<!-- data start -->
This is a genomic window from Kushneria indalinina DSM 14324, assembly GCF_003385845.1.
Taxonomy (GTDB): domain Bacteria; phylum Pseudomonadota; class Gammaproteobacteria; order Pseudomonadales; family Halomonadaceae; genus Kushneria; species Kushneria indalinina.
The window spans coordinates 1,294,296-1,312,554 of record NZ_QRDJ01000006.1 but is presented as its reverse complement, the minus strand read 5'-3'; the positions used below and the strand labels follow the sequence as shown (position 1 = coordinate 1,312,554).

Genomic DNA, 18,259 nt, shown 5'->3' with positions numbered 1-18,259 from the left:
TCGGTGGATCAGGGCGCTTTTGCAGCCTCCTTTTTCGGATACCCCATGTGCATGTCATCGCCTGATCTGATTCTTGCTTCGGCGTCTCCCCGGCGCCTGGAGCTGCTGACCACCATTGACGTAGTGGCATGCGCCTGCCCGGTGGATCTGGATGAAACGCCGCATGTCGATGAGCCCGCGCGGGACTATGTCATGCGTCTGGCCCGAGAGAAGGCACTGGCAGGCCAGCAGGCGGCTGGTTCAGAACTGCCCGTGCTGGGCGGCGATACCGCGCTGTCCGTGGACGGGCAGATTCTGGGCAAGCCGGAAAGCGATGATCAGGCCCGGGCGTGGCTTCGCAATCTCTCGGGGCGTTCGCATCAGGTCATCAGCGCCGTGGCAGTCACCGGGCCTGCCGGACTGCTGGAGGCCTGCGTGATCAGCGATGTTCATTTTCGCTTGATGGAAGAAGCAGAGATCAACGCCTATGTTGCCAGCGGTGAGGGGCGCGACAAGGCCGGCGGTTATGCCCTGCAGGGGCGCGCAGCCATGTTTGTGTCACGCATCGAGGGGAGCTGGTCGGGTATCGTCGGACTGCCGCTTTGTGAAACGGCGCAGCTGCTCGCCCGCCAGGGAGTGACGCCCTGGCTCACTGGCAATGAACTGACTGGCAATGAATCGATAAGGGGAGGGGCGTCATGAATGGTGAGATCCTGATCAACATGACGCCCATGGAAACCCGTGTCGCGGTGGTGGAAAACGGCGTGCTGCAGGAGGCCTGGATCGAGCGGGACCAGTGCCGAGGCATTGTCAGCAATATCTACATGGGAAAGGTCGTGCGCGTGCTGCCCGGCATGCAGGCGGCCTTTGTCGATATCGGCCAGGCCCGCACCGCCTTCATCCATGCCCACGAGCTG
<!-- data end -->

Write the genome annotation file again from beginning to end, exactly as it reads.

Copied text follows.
This is a genomic window from Kushneria indalinina DSM 14324, assembly GCF_003385845.1.
Taxonomy (GTDB): domain Bacteria; phylum Pseudomonadota; class Gammaproteobacteria; order Pseudomonadales; family Halomonadaceae; genus Kushneria; species Kushneria indalinina.
The window spans coordinates 1,294,296-1,312,554 of record NZ_QRDJ01000006.1 but is presented as its reverse complement, the minus strand read 5'-3'; the positions used below and the strand labels follow the sequence as shown (position 1 = coordinate 1,312,554).

Genomic DNA, 18,259 nt, shown 5'->3' with positions numbered 1-18,259 from the left:
TCGGTGGATCAGGGCGCTTTTGCAGCCTCCTTTTTCGGATACCCCATGTGCATGTCATCGCCTGATCTGATTCTTGCTTCGGCGTCTCCCCGGCGCCTGGAGCTGCTGACCACCATTGACGTAGTGGCATGCGCCTGCCCGGTGGATCTGGATGAAACGCCGCATGTCGATGAGCCCGCGCGGGACTATGTCATGCGTCTGGCCCGAGAGAAGGCACTGGCAGGCCAGCAGGCGGCTGGTTCAGAACTGCCCGTGCTGGGCGGCGATACCGCGCTGTCCGTGGACGGGCAGATTCTGGGCAAGCCGGAAAGCGATGATCAGGCCCGGGCGTGGCTTCGCAATCTCTCGGGGCGTTCGCATCAGGTCATCAGCGCCGTGGCAGTCACCGGGCCTGCCGGACTGCTGGAGGCCTGCGTGATCAGCGATGTTCATTTTCGCTTGATGGAAGAAGCAGAGATCAACGCCTATGTTGCCAGCGGTGAGGGGCGCGACAAGGCCGGCGGTTATGCCCTGCAGGGGCGCGCAGCCATGTTTGTGTCACGCATCGAGGGGAGCTGGTCGGGTATCGTCGGACTGCCGCTTTGTGAAACGGCGCAGCTGCTCGCCCGCCAGGGAGTGACGCCCTGGCTCACTGGCAATGAACTGACTGGCAATGAATCGATAAGGGGAGGGGCGTCATGAATGGTGAGATCCTGATCAACATGACGCCCATGGAAACCCGTGTCGCGGTGGTGGAAAACGGCGTGCTGCAGGAGGCCTGGATCGAGCGGGACCAGTGCCGAGGCATTGTCAGCAATATCTACATGGGAAAGGTCGTGCGCGTGCTGCCCGGCATGCAGGCGGCCTTTGTCGATATCGGCCAGGCCCGCACCGCCTTCATCCATGCCCACGAGCTG